- In Slate, the response to William Pannaker’s essay, a laundry list of self-important success stories from Cornell, Johns Hopkins, Syracuse, and the Ohio State.
So, class has been on everyone’s brain lately. Not the kind of class that is about to start in less then three weeks (I really need to get on that), but the kind of class that involves money, social mobility, and how to properly “fit” into higher education. I want to start with a little bit of a roundup of recent posts that are either explicitly or implicitly about class issues. If I’m missing any, please let us all know in the comment.
- I ask, in response to Pannapacker’s original Graduate School in the Humanities: Just Don’t Go post, Who Will be Our Future Professors? I explicitly address the issues of diversity in higher education given Pannapacker’s advice.
- Mary Churchill and Mike Brown debate How Our Educational Values Reveal Attitudes About Class and Social Class and Critical Education. So much of what Mary has written has helped refined my own understanding of race, class, and gender attitudes in higher education, as well as sharpening my resolve to stop being silent about it.
- Over at Speculative Diction, Melonie Fullick writes about how important it is that graduate students (and aspiring faculty) know their value, pointing out how much money and sweat equity a student puts into building a career in academia, and how challenging that is for students coming from lower socio-economic backgrounds.
- After Pannapacker hit the big-time in Slate, some hand-wringing about how successful and aware working-class PhDs are and how wrong Pannapacker is. And then, how those critics of Pannapacker don’t take the issue of gender into consideration.
- Worst Professor Ever shares her view on class issues in higher education, and then my own Bad Female Academic take on the whole thing (written before the whole Pannapacker in Slate thing blew up)
- Over at ProfHacker, they’re asking about “fit” within academia.
- James B. Jones shared this book with me, Reflections from the Wrong Side of the Tracks. Yet to read it, but I’m really interested.
- Kathryn Allan, over at her blog, also comments on class issues, which don’t seem to be all that dissimilar in Canada: Refusing Polite Conversation.
- Finally, the essay that, for me, started it all. A professor at Dartmouth asks, At What Cost? Her story resonated with me because she’s successful, but drowning in debt. Is this my future?
Who in the heck are these people who are forcing and enforcing a very clear and distinct set of class values on us? Seriously? Who are they?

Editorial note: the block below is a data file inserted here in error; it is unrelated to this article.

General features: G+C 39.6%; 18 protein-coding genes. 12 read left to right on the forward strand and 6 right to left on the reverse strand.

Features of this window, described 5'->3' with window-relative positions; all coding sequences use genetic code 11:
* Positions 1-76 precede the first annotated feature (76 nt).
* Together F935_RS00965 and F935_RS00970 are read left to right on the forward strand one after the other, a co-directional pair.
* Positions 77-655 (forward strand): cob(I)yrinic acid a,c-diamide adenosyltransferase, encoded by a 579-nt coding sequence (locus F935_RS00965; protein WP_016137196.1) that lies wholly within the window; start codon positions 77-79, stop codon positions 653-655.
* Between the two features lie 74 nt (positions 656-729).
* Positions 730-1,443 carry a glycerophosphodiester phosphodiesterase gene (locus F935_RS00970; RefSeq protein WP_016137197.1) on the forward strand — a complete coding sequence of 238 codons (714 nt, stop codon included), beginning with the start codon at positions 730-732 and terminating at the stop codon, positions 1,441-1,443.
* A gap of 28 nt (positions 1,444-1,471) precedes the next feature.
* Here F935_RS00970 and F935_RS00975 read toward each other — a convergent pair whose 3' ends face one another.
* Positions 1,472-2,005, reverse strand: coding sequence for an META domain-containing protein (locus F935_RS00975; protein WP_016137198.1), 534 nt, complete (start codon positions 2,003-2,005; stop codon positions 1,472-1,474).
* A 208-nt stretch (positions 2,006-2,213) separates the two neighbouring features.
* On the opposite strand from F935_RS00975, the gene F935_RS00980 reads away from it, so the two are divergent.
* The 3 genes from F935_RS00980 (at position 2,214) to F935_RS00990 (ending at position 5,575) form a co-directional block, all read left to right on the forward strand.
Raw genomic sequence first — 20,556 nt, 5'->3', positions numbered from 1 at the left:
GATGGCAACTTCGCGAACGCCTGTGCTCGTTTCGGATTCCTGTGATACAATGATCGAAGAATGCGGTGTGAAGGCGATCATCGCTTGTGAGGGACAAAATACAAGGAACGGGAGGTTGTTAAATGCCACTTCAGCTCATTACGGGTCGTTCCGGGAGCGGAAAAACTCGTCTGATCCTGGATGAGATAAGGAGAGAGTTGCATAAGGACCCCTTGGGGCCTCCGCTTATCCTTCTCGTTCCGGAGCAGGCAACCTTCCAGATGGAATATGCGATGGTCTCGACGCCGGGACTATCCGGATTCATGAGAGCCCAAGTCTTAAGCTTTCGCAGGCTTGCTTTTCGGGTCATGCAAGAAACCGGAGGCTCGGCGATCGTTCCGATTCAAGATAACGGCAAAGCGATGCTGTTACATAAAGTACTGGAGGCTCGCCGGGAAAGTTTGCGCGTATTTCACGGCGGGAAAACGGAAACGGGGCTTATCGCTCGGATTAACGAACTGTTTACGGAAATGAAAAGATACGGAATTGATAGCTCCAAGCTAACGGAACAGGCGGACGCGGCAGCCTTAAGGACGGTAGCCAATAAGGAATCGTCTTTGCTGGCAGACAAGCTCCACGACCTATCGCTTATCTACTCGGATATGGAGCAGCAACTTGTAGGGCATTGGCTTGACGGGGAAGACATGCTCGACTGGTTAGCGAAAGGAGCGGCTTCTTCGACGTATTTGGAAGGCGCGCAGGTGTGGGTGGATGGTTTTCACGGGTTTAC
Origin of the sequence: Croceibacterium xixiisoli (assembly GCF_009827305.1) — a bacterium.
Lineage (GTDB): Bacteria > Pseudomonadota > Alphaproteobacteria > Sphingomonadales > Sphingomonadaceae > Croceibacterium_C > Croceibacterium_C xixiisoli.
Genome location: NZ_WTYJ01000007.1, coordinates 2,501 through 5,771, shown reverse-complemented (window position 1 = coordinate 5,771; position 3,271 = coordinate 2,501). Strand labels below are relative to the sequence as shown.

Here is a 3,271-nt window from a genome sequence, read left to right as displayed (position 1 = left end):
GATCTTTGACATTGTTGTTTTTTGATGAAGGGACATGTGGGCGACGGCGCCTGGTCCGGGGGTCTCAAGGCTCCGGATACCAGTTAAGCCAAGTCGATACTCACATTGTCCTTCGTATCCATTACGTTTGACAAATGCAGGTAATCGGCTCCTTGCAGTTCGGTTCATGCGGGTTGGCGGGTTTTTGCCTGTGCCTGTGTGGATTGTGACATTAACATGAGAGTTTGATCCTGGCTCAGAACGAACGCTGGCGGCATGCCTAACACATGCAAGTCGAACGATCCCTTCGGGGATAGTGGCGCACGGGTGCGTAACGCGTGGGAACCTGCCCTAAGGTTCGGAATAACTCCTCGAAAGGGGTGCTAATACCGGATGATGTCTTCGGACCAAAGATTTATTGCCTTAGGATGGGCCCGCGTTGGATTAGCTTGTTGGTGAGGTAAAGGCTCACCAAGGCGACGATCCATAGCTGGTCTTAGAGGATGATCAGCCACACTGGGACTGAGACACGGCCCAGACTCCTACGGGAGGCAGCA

Because it’s not the majority of people that I’ve met on my path to where I am right now. Maybe it’s because I’ve never attended an “elite” institution, either as a student or a professor. Maybe it’s because I self-selected the people I hang around with, naturally drawn to those with similar backgrounds to my own (my husband, for example, who is also an academic, is from the same socio-economic background as I am). Or maybe, like so much of what we believe about higher education, it’s all just a massive ruse that we’ve been blindly perpetuating.
I still remember being put in my place when I was an MA student by one of my professors. I was commenting on a novel we were reading, saying that it was written for “them” and not for ordinary people (or something like that). She took great offense to that, outlining all of the ways she was not one of them, in terms of her background. It was the first time I really took a step back and looked at the people in front of me and around me. Now, we did have a professor who was a stereotypical professor, in terms of both his class and attitude, but it was only one. And, I don’t remember one of my peers in the program who came from anything higher than lower-middle-class.
It was the same for my PhD. There was, again, one professor who was clearly “one of those professors” (he came from a very wealthy and influential family, apparently, and my colleague of mine was horrified when I revealed, no, sorry, never heard of them), but the rest of the professors were largely from working-class and immigrant families, as were my colleagues in the program. I’ve taught at four different universities in two countries and three states, and I have to say that the majority of my colleagues come form backgrounds similar to my own.
So why then does this obsession with class markers persist? Did we all get into higher education so we could be snobs? Really? And why do we keep requiring that aspiring academics perform tasks that we know they can’t afford? Go to conferences, work for peanuts, receive little institutional support both before and after the tenure-track job. Take on more and more debt, shop at the right stores, live in the right neighborhood, go to the right shows, the right conferences, etc.
We’re suffering in semi-silence. I can’t believe that, despite all of these voices speaking out, we can’t change higher education, if not structurally, then at least culturally. I refuse to meet certain cultural markers. I’m not good at “passing” (as Dr. Crazy writes about) and, judging by the comments and traffic my blog post has received, I’m not the only one who is either incapable, unwilling, or just plain burnt out about the whole thing.
I am serious, though. Where is this pressure coming from? Because, from where I’m sitting, there are more of “us” than there are of “them.”